Nonmagical equipment consumed by this ability is destroyed, while magical equipment can be recovered from the xorn’s digestive system.

Redcap

This murderous gnome from the Tome of Beasts must wet its hat in the fresh blood of its foes to remain alive. On a crit, the redcap punctures its prey, all the better for chomping with its plaque-coated incisors.

Skewering Strike. When the redcap scores a critical hit with its pike, it doesn’t do extra damage. Instead, the target creature is impaled by the pike and is grappled (escape DC 15). While grappled in this manner, the redcap has advantage on bite attacks against the creature, and the creature has disadvantage on attempts to escape the grapple while the redcap holds the pike.

Pact Drake

This draconic negotiator from the Creature Codex often serves as an arbiter in transactions between merchants, armies, or nobility. Like any good negotiator, the drake knows that it’s helpful to charm foes to sit down and negotiate—even if all sides recently came to blows.

See the Light. When the pact drake scores a critical hit, it doesn’t do extra damage. Instead, the target creature must make a DC 15 Charisma saving throw or be charmed by the drake until the end of its next turn. The creature is no longer charmed if attacked by the drake or its allies.

Herald of Slaughter

You can find this fiendish herald of an apocalyptic epoch in Tome of Beasts 2. Much like a farmer separates wheat from chaff, the herald of slaughter can part head from neck in a gruesome snicker snack.

Decapitating Slice. When the herald scores a critical hit with its Cleaver attack against a creature that isn’t immune or resistant to slashing damage, it doesn’t do extra damage. Instead, the target creature must make a DC 16 Constitution saving throw or be paralyzed until the end of its next turn. If the target creature is already paralyzed, the herald instead cuts off one of the target creature’s heads on a failed save. The creature immediately dies if it can’t survive without the lost head.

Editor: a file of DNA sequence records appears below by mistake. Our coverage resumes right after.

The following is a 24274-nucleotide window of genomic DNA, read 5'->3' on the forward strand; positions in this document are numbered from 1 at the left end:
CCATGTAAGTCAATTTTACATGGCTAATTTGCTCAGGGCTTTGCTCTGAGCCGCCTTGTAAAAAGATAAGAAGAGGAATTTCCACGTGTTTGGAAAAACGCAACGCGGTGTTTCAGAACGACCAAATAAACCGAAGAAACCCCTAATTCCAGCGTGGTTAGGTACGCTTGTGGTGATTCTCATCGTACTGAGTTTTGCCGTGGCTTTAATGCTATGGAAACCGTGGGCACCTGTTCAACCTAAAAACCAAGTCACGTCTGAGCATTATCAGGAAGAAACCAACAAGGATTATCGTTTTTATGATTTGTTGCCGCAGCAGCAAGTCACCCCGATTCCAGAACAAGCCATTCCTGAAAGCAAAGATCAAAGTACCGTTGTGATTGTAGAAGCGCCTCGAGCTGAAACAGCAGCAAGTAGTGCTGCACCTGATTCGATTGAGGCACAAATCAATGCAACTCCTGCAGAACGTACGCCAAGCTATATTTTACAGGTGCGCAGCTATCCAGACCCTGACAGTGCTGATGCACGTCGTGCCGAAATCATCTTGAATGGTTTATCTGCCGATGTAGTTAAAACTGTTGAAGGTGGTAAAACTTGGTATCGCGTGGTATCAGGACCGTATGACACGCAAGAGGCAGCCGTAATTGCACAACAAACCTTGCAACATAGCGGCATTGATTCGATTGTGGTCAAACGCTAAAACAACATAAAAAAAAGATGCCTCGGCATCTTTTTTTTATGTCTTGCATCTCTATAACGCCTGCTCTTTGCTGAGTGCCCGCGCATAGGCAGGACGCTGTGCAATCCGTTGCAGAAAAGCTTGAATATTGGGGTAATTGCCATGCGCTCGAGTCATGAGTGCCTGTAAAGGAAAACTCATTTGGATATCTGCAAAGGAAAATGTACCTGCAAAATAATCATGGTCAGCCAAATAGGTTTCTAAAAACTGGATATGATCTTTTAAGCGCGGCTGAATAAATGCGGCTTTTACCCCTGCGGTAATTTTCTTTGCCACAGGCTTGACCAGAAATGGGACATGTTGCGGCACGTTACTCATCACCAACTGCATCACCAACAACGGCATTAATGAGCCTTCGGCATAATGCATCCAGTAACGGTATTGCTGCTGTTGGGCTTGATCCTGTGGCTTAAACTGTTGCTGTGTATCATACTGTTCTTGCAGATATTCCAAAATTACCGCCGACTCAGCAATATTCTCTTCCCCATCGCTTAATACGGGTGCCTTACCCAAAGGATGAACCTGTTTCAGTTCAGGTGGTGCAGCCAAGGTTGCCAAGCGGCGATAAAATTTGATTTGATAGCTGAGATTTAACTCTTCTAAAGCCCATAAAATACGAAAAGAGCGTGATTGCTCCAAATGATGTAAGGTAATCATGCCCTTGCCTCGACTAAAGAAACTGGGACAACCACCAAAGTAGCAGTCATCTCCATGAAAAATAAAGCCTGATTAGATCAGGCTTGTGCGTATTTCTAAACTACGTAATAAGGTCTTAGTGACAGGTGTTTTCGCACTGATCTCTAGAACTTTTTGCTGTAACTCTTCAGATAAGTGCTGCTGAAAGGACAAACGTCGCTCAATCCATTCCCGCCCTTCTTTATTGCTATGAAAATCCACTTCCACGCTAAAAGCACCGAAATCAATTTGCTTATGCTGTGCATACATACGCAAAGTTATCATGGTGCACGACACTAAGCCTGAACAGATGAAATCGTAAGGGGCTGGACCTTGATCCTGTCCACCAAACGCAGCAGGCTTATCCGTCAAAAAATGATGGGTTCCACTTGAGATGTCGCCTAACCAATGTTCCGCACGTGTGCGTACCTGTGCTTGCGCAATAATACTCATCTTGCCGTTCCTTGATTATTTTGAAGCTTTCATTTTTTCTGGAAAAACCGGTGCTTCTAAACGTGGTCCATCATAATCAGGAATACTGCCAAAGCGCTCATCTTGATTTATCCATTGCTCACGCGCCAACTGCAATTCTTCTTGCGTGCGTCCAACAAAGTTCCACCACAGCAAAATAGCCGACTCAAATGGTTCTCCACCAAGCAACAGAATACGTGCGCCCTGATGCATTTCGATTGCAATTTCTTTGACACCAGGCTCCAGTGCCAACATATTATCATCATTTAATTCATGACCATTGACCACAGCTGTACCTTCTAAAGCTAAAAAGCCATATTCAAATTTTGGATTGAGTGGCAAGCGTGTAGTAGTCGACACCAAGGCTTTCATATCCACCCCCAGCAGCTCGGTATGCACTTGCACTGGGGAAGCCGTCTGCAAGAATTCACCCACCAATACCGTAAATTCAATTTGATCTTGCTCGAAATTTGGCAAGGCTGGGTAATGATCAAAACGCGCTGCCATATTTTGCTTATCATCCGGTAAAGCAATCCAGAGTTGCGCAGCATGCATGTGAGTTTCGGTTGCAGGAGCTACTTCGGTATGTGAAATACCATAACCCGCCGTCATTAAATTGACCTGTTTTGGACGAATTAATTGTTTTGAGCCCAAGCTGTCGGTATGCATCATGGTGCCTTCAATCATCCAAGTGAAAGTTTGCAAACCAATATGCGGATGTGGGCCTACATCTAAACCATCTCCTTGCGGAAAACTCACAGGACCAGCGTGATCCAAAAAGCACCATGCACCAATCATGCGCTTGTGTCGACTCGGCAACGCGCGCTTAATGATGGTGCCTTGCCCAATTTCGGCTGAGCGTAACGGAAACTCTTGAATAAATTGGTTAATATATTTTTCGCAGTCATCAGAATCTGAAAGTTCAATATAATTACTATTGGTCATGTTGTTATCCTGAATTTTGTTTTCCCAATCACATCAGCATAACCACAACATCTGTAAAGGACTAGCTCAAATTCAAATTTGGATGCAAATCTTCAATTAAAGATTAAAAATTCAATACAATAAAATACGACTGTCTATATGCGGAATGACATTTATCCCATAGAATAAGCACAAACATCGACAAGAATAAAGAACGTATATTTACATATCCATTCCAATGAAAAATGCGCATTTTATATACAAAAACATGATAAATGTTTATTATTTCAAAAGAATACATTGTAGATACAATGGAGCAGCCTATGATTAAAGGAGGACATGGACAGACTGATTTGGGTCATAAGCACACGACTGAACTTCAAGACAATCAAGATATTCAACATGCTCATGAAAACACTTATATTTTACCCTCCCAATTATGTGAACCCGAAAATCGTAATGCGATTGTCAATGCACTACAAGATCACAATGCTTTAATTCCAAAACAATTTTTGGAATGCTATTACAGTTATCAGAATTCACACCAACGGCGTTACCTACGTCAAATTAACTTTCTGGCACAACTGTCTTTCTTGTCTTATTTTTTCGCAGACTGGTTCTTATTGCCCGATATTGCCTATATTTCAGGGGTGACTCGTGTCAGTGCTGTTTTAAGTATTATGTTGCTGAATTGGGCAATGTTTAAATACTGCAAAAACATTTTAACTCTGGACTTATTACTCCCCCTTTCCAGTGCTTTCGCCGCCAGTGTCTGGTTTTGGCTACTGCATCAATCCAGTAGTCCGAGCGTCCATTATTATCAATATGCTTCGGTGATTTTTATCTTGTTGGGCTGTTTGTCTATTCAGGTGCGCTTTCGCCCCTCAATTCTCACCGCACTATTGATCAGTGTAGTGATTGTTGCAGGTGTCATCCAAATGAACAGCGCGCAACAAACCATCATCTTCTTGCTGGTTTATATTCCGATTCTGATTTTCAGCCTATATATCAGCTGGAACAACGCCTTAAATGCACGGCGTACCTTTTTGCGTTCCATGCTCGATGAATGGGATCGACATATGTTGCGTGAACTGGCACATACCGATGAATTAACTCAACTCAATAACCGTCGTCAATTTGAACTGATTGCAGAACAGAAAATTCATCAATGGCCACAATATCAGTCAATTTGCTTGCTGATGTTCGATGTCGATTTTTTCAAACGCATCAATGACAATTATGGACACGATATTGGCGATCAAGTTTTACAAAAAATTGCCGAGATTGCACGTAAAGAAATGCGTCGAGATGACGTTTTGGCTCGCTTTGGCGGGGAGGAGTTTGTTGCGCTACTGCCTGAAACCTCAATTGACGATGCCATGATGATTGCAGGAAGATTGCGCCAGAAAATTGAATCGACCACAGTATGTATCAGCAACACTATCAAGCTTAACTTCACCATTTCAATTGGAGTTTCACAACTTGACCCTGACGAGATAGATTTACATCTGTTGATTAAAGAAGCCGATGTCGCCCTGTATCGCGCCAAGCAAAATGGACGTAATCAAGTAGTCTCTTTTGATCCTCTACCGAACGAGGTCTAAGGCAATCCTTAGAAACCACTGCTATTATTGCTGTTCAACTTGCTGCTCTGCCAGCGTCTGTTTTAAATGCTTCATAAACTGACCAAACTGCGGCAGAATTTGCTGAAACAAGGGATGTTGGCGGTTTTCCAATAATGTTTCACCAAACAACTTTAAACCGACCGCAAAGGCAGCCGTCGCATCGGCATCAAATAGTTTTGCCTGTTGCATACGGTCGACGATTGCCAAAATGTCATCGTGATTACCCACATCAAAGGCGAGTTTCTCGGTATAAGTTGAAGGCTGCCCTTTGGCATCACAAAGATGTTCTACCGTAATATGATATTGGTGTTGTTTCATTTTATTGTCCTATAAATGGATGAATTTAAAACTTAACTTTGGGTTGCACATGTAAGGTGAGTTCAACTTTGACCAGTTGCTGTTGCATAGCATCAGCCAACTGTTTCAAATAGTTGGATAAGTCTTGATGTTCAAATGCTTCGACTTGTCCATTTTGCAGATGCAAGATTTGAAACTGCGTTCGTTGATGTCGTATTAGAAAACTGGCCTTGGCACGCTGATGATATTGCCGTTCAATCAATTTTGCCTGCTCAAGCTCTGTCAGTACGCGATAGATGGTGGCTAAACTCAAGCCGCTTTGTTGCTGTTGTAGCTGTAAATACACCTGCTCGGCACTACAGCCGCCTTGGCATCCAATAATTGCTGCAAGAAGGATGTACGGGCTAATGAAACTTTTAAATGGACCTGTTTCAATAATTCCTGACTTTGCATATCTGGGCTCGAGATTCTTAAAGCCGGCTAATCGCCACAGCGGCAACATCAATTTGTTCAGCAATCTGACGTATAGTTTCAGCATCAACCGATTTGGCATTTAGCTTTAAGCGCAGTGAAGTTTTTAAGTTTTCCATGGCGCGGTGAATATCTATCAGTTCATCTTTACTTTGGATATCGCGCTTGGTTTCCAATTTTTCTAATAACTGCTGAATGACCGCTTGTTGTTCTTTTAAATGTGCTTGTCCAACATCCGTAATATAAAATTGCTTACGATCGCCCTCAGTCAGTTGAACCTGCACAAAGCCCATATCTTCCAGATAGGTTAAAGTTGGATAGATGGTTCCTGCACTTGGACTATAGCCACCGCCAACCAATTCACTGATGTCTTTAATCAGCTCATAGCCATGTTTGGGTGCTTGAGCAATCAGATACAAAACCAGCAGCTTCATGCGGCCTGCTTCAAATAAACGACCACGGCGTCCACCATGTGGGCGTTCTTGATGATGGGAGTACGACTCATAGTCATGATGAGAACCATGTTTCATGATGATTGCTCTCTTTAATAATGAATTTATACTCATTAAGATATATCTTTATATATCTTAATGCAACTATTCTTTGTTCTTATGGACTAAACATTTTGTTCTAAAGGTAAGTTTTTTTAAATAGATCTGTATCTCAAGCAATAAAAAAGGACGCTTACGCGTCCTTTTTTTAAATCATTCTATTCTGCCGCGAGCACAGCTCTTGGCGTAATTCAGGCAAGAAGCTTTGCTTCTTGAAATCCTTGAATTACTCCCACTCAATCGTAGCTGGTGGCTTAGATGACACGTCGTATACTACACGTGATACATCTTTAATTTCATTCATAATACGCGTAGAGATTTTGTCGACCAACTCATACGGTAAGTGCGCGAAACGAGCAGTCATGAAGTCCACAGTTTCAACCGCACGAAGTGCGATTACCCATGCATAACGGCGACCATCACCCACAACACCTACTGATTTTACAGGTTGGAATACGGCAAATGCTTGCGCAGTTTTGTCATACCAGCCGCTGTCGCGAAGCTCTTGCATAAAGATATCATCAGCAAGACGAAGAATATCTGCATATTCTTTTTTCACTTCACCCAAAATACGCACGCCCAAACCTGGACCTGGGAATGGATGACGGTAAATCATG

About Benjamin Eastman

Benjamin L. Eastman was introduced to D&D by his four closest friends—who immediately betrayed his trust by sacrificing his first character to a demonic artifact. Undeterred, he’s played all manner of RPGs in the intervening years. In addition to writing Warlock Lairs and monsters for Kobold Press, he’s contributed to the Stargate RPG and Americana, and co-authored DMs Guild adventures including Baby Tarrasque. He is perhaps proudest of the bar brawl—his first published monster in the Creature Codex

3 thoughts on “Monstrous Crits: One Better, part 1”

  1. WotC: We’re taking away monster crits because we feel challenging players and creating epic moments is over-rated.

    Kobold Press: Not only are monster crits staying, we’ve made them unique and awesome creating a narrative that adds depth to your adventure to create an amazing and memorable experience your players will never forget.

    I am so thankful for all of you and the amazing content you deliver!!!